Compare any two graphics cards:
Radeon HD 7770 vs Radeon HD 7850
IntroThe Radeon HD 7770 comes with core speeds of 1000 MHz on the GPU, and 1125 MHz on the 1024 MB of GDDR5 RAM. It features 640 SPUs as well as 40 Texture Address Units and 16 ROPs.
Compare all of that to the Radeon HD 7850, which has core speeds of 860 MHz on the GPU, and 1200 MHz on the 2048 MB of GDDR5 memory. It features 1024 SPUs as well as 64 TAUs and 32 ROPs.
BenchmarksThese are real-world performance benchmarks that were submitted by Hardware Compare users. The scores seen here are the average of all benchmarks submitted for each respective test and hardware.
3DMark Fire Strike Graphics Score
Power Usage and Theoretical Benchmarks
Power Consumption (Max TDP)
The Radeon HD 7850 should in theory be quite a bit faster than the Radeon HD 7770 overall. (explain)
Texel RateThe Radeon HD 7850 is quite a bit (about 38%) more effective at anisotropic filtering than the Radeon HD 7770. (explain)
Pixel RateThe Radeon HD 7850 is much (more or less 72%) better at AA than the Radeon HD 7770, and also capable of handling higher resolutions more effectively. (explain)
Please note that the above 'benchmarks' are all just theoretical - the results were calculated based on the card's specifications, and real-world performance may (and probably will) vary at least a bit.
Radeon HD 7770
Radeon HD 7850
Memory Bandwidth: Memory bandwidth is the max amount of information (counted in MB per second) that can be transferred across the external memory interface in a second. The number is calculated by multiplying the bus width by its memory speed. If it uses DDR RAM, it should be multiplied by 2 once again. If DDR5, multiply by ANOTHER 2x. The higher the bandwidth is, the faster the card will be in general. It especially helps with anti-aliasing, HDR and higher screen resolutions.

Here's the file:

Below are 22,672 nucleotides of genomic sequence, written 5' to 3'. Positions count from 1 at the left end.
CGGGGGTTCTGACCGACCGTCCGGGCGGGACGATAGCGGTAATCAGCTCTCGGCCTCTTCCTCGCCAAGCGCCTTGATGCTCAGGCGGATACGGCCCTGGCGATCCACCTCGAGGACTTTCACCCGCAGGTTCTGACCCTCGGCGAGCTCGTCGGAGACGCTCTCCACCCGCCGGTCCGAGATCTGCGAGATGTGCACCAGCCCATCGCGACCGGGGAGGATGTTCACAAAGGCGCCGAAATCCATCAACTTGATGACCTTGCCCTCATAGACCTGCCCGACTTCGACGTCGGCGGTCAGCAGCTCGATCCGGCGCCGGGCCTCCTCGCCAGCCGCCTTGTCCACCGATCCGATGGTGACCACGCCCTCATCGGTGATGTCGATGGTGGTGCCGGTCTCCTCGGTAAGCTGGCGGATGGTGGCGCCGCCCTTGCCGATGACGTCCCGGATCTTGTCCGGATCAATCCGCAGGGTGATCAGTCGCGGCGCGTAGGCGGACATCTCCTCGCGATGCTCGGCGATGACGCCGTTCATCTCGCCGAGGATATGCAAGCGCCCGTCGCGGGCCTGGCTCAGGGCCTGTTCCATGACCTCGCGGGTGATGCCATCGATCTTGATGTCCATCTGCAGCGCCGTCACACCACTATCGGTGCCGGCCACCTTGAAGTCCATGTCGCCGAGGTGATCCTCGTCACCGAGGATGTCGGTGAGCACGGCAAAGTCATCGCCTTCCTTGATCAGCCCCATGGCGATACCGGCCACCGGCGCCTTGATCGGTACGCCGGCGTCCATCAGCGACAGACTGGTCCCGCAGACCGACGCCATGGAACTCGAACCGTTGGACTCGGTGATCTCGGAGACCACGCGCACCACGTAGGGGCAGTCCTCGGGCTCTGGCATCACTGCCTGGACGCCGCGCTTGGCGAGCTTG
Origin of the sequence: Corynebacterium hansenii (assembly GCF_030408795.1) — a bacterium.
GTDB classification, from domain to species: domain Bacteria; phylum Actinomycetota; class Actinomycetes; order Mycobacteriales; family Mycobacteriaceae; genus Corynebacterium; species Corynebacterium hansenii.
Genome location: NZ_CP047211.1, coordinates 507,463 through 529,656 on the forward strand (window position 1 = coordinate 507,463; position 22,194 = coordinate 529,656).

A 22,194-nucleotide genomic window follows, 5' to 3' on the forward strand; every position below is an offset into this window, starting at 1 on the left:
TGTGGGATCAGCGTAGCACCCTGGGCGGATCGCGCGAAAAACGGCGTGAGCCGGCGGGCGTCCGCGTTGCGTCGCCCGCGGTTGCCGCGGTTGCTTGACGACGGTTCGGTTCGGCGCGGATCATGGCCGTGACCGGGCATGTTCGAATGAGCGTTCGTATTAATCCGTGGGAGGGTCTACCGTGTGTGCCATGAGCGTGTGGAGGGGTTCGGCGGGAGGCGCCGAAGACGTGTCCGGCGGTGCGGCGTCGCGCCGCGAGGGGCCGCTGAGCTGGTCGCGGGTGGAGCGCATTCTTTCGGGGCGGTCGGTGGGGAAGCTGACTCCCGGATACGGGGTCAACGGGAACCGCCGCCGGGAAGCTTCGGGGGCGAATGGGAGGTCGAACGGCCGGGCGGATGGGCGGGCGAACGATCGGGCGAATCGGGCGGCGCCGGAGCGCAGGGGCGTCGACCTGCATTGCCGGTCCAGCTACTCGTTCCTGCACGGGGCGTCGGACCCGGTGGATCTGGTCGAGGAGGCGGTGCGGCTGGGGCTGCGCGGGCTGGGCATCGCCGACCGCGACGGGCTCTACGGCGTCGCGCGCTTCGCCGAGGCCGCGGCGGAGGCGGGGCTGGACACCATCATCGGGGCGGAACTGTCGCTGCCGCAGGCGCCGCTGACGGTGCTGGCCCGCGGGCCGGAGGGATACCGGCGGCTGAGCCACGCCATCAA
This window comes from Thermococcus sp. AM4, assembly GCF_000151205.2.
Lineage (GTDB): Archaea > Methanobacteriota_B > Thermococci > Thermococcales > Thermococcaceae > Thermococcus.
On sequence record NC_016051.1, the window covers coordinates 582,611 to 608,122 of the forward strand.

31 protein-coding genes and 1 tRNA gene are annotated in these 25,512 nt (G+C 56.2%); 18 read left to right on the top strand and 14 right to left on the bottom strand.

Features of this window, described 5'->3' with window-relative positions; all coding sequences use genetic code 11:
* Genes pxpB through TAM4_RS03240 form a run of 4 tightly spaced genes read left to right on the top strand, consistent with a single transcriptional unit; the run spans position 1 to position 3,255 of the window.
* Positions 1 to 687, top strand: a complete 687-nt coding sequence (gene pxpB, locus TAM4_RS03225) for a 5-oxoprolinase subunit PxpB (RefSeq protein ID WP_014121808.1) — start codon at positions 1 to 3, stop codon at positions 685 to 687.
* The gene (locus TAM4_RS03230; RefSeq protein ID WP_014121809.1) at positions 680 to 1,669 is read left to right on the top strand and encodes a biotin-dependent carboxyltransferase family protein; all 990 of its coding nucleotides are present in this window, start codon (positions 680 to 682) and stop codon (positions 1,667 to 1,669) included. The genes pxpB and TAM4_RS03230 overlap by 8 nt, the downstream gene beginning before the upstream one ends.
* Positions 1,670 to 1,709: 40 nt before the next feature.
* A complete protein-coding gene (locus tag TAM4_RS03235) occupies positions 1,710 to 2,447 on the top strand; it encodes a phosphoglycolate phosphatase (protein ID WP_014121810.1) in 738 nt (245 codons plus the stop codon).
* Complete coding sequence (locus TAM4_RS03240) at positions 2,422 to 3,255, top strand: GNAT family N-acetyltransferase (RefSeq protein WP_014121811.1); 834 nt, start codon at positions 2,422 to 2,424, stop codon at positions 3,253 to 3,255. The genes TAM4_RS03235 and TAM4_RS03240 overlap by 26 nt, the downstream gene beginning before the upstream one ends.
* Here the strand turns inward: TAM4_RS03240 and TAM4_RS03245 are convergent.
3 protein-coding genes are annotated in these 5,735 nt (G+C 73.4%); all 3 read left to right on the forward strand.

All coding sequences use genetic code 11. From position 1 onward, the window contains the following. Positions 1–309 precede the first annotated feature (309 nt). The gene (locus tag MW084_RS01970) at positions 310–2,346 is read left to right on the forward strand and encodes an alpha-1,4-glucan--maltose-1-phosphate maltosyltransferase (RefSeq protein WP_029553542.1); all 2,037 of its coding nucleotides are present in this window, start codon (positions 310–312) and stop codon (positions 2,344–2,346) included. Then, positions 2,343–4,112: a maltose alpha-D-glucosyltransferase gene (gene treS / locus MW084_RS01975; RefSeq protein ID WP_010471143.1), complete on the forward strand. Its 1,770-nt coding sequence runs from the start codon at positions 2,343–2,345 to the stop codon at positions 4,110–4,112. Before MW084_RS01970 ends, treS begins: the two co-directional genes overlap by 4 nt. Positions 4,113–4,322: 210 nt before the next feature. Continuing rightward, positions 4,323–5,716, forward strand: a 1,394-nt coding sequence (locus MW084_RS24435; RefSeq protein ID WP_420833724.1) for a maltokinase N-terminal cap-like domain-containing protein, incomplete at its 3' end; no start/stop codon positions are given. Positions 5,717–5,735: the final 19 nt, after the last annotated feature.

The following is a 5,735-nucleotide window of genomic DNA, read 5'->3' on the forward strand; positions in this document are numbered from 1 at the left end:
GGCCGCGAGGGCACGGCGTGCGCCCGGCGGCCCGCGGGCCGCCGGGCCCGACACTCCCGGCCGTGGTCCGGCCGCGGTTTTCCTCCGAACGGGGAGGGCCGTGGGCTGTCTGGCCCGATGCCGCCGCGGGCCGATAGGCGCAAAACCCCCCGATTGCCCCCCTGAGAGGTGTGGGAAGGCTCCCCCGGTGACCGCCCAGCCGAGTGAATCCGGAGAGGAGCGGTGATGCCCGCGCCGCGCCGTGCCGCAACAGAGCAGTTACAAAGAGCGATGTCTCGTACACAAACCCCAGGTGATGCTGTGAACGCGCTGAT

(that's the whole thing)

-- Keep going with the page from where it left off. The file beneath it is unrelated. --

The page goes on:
Texel Rate: Texel rate is the maximum amount of texture map elements (texels) that are processed in one second. This figure is worked out by multiplying the total texture units by the core clock speed of the chip. The higher the texel rate, the better the video card will be at handling texture filtering (anisotropic filtering - AF). It is measured in millions of texels applied in a second.
Pixel Rate: Pixel rate is the most pixels the graphics card could possibly record to the local memory in one second - measured in millions of pixels per second. The number is calculated by multiplying the number of ROPs by the the core clock speed. ROPs (Raster Operations Pipelines - also called Render Output Units) are responsible for filling the screen with pixels (the image). The actual pixel fill rate also depends on many other factors, especially the memory bandwidth of the card - the lower the bandwidth is, the lower the potential to reach the maximum fill rate.
Radeon HD 7770
Radeon HD 7850